Scripting – Creating Scenarios
Scripting allows you a huge amount of control over what exactly happens on the map you are creating. You can restrict what buildings and units the players can use, set up Triggers to lock or unlock them, spawn units or buildings for the players or their enemies. You can send units to attack specific targets and send dialog popups to the player. Everything you need to make your own custom Scenarios.
All of this is stored in XML, not code, so you don’t need any special programming tools or experience to use it. Though, it may be confusing at first and take a while to wrap your head around it. The best advice for seeing what is possible is to look through the \Assets\Campaign\ and \Scenario\ directories and seeing how the existing missions are made. Some examples are also included below.
There are three main elements in Ashes scripting: missions, players and triggers. Missions are the definition or the scenario. Players defines the players that are going to be used in the scenario. Triggers are where all the magic happens. Triggers have a lot of elements and options. There's a lot of terminology to learn for scripting, and not all of them are listed on this page but links are provided throughout to give you the full set of required terms.
Note that all triggers and arguments are case-sensitive.
First, you set up all the menu-related items (what icons/art to use in the Campaign screen, etc) and global settings like enabling/disabling creeps and hiding terrain. Click here to see the full list of what can be configured in mission scripting.
To do much of anything, you'll need to define players next. This is done with individual <Player> tags that enable or disable their AI, sets faction, team, and color, etc.
You'll likely refer to these players later in the script by number, where 0 is the first player defined, 1 is the next, and so on.
Triggers are what control anything you want to happen while the scenario is being played, from spawning starting base to calling waves of attacking enemies or giving players objectives. There are several types of triggers which activate off of different events.
These are the types of triggers you can use in a script, and any specific arguments they support.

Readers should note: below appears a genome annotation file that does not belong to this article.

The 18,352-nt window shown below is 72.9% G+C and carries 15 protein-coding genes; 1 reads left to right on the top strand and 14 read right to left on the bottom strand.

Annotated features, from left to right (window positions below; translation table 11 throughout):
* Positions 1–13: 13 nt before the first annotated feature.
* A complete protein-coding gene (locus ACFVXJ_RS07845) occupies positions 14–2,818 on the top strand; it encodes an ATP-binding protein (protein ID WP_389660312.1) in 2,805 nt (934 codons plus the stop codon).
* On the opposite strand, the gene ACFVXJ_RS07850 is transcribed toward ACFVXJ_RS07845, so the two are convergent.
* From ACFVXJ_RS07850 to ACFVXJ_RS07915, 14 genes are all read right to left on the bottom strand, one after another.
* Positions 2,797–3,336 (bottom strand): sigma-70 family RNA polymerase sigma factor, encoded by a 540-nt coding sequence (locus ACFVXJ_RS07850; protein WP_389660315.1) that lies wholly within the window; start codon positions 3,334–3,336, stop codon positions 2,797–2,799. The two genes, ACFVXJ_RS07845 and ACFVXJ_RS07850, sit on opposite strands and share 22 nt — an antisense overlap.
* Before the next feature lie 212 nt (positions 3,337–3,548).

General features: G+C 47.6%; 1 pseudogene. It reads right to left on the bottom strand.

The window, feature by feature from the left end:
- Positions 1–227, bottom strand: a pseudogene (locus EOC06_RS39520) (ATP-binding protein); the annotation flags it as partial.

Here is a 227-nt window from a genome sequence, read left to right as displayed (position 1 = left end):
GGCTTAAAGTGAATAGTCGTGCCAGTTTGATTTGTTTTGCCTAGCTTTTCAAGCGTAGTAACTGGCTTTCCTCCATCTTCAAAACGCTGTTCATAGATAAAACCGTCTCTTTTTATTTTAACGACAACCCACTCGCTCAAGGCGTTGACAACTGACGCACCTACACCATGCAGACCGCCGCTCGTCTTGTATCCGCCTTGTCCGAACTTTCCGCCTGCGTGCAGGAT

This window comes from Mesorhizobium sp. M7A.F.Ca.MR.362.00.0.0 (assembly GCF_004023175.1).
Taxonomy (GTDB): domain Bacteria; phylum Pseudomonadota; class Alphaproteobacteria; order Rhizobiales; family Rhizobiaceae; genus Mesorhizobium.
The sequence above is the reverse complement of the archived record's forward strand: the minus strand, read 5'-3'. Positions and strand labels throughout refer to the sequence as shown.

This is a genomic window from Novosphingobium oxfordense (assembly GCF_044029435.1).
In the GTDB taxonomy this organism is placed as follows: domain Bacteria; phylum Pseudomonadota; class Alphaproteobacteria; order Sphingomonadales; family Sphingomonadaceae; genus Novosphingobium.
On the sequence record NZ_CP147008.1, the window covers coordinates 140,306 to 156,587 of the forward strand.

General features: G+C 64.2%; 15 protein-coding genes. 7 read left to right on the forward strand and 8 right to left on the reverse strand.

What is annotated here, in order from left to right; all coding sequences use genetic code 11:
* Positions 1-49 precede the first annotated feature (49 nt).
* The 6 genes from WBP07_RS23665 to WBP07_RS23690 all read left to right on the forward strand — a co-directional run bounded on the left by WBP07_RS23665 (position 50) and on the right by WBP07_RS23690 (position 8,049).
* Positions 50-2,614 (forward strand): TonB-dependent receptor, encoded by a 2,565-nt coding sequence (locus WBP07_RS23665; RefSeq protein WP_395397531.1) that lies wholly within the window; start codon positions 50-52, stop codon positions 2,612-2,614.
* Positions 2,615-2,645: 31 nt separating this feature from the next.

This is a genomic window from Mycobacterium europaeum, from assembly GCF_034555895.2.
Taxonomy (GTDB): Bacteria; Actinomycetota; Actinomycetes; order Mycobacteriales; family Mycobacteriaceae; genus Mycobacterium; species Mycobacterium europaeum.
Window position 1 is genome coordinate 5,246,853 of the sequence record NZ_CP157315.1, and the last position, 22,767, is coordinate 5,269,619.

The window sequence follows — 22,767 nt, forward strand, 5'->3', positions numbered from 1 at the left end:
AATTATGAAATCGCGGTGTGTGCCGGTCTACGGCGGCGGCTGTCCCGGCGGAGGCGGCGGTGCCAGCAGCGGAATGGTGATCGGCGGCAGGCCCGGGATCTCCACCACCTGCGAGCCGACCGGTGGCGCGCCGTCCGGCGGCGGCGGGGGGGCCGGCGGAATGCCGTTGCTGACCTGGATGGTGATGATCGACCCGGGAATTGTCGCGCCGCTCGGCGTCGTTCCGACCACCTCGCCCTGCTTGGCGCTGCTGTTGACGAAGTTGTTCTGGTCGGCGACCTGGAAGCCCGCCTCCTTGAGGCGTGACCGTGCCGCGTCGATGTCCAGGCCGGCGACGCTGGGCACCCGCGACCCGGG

These are the commands you can put within a trigger to create gameplay effects.
For detailed information about how to use this, read the main Commands entry.
To view map coordinates, ensure you have opted into to a modding build under steam betas which allows you to open the developer tools. Open up the the map in a skirmish and press the ` or HOME key, then select DebugPlayerPanel and Enable Show Mouse Position.
A single trigger can do any combination of the above options. It can popup some text, spawn some units, set an objective give the player some resources and unlock some new building options. It is up to you how you want to combine and use them. Let’s take a look at some examples.
Send an army to attack
The above trigger is inactive, meaning it needs another trigger to call it before it will activate. Once it does it will spawn 16 units into an army and send them to attack the defined map position. This is a relatively simple trigger, but a common one. With this alone you can create scenarios that spawn waves to attack the player, grant reinforcements to the player or create surprise ambushes.
Reward the player for capturing an area
The above trigger occurs when the player captures the region at the specified position. Notice that the trigger starts inactive, so it would need to be enabled by an earlier trigger before it could occur.
This trigger does the following:
This is a great example of the kind of combinations that can be done with the trigger system. This is a reward to the player for capturing the region. But it could as easily have triggered an escalation for the enemy forces.
Commenting Out Code
Commenting out code is very useful to disable certain lines but without deleting them so you can easily place them back on. This is also useful for leaving notes so you remember what you are trying to do or just making it neater and easier to navigate. I need to use an image to show which characters are used to comment out.
Many things in the Scenario code can cause issues that result a crash or prevent it from working. Here's a list of some common issues that you may encounter and how to fix them.